The Anzac Spirit

Browneyes the ponyBrowneyes, they called him. He had the darkest hugest orbs, that swore innocence every mendacious moment.

'Larrikin', I'd have named him, and not in the cutesy folksy sense either. Transported in time, that pony would have found his calling as a leader of the push.

If he felt like it, he'd do anything for the kids - swim in the dam, bush bash or help his rider to smash in a battalion of orcs' heads. Only in Browneyes' mind, they were more likely elves' heads.

If he didn't feel like it, he'd buck or drop to the ground... or run backwards faster than he could ever go forwards. Of course, one whiff of an adult and Browneyes would turn blind and deaf and paralysed in all four legs. And what stubby hairy legs they were.

Browneyes' record included knocking over a CWA cakestall and eating the scones, annihilation of a troopful of Scout tents at 3 am, breaking and entry at the produce store and countless escapes from custody. There was a 'Caution, Wild Horses' sign on the highway, just for him.

That pony was the dream of every kid in the district, and the nightmare of most of us parents.

For a memorable Anzac Day, someone had the bright idea of a re-enactment by the kids. A mini Gallipoli, with Turks and trenches and a beach landing. Now this was too much for the RSL, 'R' not standing for 'radical', so they planned it for a few days before the Big Day, and to be held at the school. It was an education all right.

The teacher was new. When the kids offered Browneyes to play the part of Simpson's donkey, he agreed without too many qualms. This pony, the kids assured him, had taught most of them to ride, was bombproof, childproof, trumpet resistant and accustomed to all kinds of commotion. Well, he would be. He caused most of it.

They used the scrubby ground beyond the oval, which was usually out of bounds. The teacher had suggested reconnoitring the ground together to assess suitable Anzac and enemy positions. The kids were happy to oblige, but somehow their original plans didn't need any alteration.

The day came. Browneyes the Ambulance Donkey joined the Anzac cast, complete with ear extensions and a charcoal donkey cross on his back and shoulders. His current owner stood proudly at his head, and a courageous injured Anzac sat on his ample back. Since this was a Department of Education exercise, the Anzac wore an approved equestrian safety helmet. I don't think his Mum would have let him on Simpson's donkey otherwise.

Well, Browneyes was a star. He lowered his giant ears and softly plodded with his doleful burden. Braving snipers' shots, he wound along the steep paths with never a stumble. When Simpson tripped on a fallen iPod, his donkey waited quietly for him to find his feet. The teacher was rapt. The kids applauded. The parents waited nervously.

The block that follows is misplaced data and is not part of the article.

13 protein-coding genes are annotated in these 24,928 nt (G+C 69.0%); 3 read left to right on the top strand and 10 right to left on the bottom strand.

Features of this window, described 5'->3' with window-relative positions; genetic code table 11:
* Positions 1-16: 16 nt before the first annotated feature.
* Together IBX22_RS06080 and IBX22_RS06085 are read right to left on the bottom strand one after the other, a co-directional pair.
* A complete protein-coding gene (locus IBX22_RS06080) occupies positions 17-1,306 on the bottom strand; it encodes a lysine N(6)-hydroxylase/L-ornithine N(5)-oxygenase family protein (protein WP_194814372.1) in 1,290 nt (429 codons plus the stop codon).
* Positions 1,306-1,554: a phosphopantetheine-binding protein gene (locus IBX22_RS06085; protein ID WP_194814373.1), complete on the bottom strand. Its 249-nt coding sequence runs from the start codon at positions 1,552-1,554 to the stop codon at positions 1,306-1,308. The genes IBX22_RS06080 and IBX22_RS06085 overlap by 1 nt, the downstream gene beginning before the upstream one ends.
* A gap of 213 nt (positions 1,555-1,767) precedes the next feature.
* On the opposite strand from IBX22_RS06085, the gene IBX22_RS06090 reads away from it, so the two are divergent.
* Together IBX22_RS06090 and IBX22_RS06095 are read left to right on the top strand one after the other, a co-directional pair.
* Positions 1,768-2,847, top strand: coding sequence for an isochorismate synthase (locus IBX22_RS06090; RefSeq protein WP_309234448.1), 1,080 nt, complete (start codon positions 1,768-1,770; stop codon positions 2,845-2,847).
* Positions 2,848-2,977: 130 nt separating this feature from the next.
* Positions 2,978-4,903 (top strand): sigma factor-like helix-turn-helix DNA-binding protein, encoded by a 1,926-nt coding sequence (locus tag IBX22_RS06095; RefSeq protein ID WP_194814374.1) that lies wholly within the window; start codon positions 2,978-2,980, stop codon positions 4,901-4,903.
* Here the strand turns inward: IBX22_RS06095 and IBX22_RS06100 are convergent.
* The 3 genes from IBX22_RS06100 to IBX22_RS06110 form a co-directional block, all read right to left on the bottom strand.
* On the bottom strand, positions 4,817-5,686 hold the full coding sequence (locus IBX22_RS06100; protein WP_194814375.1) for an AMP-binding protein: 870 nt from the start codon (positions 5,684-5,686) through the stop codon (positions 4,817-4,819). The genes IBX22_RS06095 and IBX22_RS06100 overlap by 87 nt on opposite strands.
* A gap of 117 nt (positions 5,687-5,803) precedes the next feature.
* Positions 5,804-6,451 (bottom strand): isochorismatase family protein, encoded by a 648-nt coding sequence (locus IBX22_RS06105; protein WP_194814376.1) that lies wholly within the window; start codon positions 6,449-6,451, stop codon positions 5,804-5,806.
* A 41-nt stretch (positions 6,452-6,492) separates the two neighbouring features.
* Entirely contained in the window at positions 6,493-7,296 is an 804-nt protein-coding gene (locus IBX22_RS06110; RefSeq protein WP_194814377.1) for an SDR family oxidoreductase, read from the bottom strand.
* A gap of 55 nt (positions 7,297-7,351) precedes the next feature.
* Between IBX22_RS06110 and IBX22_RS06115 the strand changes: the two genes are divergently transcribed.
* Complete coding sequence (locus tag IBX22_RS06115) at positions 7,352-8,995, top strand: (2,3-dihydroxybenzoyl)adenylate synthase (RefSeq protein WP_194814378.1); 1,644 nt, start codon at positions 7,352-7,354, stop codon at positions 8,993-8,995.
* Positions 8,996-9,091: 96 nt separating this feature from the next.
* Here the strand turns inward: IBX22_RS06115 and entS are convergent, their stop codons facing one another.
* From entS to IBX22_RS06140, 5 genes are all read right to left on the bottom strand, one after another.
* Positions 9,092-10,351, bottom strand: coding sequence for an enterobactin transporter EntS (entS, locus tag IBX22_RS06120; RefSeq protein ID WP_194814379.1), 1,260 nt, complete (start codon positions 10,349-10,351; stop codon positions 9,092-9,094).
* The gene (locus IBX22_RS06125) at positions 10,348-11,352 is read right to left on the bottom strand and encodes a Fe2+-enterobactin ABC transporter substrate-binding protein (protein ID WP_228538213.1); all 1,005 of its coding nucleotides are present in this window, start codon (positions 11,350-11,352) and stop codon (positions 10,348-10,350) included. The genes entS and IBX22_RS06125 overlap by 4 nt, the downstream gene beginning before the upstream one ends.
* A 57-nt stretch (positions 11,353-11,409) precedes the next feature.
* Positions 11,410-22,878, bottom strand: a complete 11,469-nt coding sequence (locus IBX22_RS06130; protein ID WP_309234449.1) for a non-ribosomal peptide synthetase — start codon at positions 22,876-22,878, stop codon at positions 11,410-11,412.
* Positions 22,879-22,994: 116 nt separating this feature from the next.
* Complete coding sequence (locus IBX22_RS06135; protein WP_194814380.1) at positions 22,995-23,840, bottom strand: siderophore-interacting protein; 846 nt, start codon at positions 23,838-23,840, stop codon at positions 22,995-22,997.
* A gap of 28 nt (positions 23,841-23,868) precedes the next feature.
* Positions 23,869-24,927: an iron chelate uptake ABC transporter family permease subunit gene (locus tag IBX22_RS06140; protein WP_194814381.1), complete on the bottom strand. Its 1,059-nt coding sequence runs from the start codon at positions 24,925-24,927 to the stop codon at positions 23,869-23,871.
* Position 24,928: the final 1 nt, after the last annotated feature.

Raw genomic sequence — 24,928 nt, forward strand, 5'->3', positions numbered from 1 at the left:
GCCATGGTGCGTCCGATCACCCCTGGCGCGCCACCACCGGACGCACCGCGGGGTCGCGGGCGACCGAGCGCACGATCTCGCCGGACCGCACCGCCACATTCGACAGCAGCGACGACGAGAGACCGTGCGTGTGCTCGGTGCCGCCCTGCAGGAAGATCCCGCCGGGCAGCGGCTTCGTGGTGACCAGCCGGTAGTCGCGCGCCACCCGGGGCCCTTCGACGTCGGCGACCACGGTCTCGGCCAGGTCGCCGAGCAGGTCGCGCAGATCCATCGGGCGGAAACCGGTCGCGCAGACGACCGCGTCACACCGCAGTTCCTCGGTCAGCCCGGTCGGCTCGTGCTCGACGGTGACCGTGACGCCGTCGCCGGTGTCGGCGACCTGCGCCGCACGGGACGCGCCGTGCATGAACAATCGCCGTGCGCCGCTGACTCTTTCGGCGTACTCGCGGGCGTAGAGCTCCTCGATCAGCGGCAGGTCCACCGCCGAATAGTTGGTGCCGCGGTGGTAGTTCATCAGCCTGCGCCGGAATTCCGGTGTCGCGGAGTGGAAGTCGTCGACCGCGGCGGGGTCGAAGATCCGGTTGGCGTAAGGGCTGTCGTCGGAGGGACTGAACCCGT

It came with an unexpected air attack, not recorded in the official history of Gallipoli. A bright red Cessna pounded into view and over bemused Anzacs and Turkish soldiers. And Browneyes exploded.

He bucked, once, twice, three times. His wounded passenger soon sustained a bevy of extra bruises. Simpson sensibly dropped the rope and dived for cover. Browneyes bucked again, and his donkey ears flapped crazily. That drove him madder. He took off right out of Shrapnel Gully and across the oval.

The plane came in for a second attack, but Browneyes had its measure. He headed straight for the shelter of the classrooms. Through the flywire door he crashed, and into the upper primary room. Demolition derby! Books and chairs flew, tables toppled. There was a crash of laptops underhoof. One ear went sailing as Browneyes spun and buckjumped into the artroom.

The kids must have been in a hurry to finish their Anzac mural, because the lids weren't on all the paint bottles. Browneyes knocked them off the shelf and as the bright ooze spread, he forgot about the plane. This was fun! He grabbed a bottle with his teeth and swung it round. Then another, and another. He was a red and blue and green skewbald donkey now. But there was more in this room. He backed hard into a second shelf, and created a scatter of glitter and glue and coloured stars. A high box yielded more treasures that he sniffed at, and trod into the painted floor. Head high, he trotted off, snorting yellow feathers from his nostrils.

With his plane emergency over, the pony began to calm down. Browneyes was sweaty. He sunk down on the carpet and rolled a happy kaleidoscope of paint patches and a wiggly dark cross into it. He was puffing slightly too. He never let himself get uncomfortably out of breath, so it was time to slow down and think this adventure through.

He came to the corridor next. Schoolbags lined both walls. Browneyes stopped, one big ear askew. He knew schoolbags. He brushed his muzzle along the top row; yes, some were open. A quick nuzzle inside each revealed that the odd lunchbox lid was loose. Browneyes the scrounger was in full swing! Chocolate biscuits, apples, a cheese and bacon roll and a large mouthful of sultanas disappeared quicker than a flutter of his long eyelashes.

Now it was time for a drink. He smelt water and walked to a room at the end of the building. He pushed open a door to reveal an oddlooking bucket. There was only a little water in it, but he dipped his nose in anyway. Then he backed out and strolled up the corridor.

There was a racket and a half outside. The two armies had arrived at last.

Simpson's donkey pushed his head through the broken flywire and gazed at the invading forces calmly, his dark eyes shining.

Browneyes again